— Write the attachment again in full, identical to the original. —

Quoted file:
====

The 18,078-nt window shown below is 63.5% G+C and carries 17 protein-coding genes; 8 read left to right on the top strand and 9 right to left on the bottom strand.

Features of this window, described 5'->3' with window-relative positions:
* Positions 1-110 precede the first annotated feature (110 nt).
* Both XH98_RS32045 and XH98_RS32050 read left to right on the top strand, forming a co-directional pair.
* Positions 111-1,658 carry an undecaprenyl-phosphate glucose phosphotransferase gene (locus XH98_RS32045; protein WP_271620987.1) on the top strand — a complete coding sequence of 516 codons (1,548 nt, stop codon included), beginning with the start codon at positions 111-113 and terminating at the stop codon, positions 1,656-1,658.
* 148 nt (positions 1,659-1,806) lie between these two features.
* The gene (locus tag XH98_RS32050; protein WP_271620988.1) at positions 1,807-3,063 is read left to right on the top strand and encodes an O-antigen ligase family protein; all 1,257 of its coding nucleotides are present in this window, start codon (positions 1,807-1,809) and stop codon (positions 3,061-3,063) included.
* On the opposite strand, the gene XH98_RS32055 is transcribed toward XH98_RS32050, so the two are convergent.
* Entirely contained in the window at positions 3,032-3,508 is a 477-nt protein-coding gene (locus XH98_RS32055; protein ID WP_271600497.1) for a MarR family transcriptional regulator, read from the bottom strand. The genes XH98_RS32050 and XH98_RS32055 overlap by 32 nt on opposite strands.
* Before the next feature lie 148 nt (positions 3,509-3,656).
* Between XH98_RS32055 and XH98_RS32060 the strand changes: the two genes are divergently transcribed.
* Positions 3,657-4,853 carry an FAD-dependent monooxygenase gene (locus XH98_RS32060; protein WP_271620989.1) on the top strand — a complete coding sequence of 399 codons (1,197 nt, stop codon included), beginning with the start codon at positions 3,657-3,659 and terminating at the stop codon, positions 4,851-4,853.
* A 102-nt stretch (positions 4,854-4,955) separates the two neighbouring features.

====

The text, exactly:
The 18,078-nt window shown below is 63.5% G+C and carries 17 protein-coding genes; 8 read left to right on the top strand and 9 right to left on the bottom strand.

Features of this window, described 5'->3' with window-relative positions:
* Positions 1-110 precede the first annotated feature (110 nt).
* Both XH98_RS32045 and XH98_RS32050 read left to right on the top strand, forming a co-directional pair.
* Positions 111-1,658 carry an undecaprenyl-phosphate glucose phosphotransferase gene (locus XH98_RS32045; protein WP_271620987.1) on the top strand — a complete coding sequence of 516 codons (1,548 nt, stop codon included), beginning with the start codon at positions 111-113 and terminating at the stop codon, positions 1,656-1,658.
* 148 nt (positions 1,659-1,806) lie between these two features.
* The gene (locus tag XH98_RS32050; protein WP_271620988.1) at positions 1,807-3,063 is read left to right on the top strand and encodes an O-antigen ligase family protein; all 1,257 of its coding nucleotides are present in this window, start codon (positions 1,807-1,809) and stop codon (positions 3,061-3,063) included.
* On the opposite strand, the gene XH98_RS32055 is transcribed toward XH98_RS32050, so the two are convergent.
* Entirely contained in the window at positions 3,032-3,508 is a 477-nt protein-coding gene (locus XH98_RS32055; protein ID WP_271600497.1) for a MarR family transcriptional regulator, read from the bottom strand. The genes XH98_RS32050 and XH98_RS32055 overlap by 32 nt on opposite strands.
* Before the next feature lie 148 nt (positions 3,509-3,656).
* Between XH98_RS32055 and XH98_RS32060 the strand changes: the two genes are divergently transcribed.
* Positions 3,657-4,853 carry an FAD-dependent monooxygenase gene (locus XH98_RS32060; protein WP_271620989.1) on the top strand — a complete coding sequence of 399 codons (1,197 nt, stop codon included), beginning with the start codon at positions 3,657-3,659 and terminating at the stop codon, positions 4,851-4,853.
* A 102-nt stretch (positions 4,854-4,955) separates the two neighbouring features.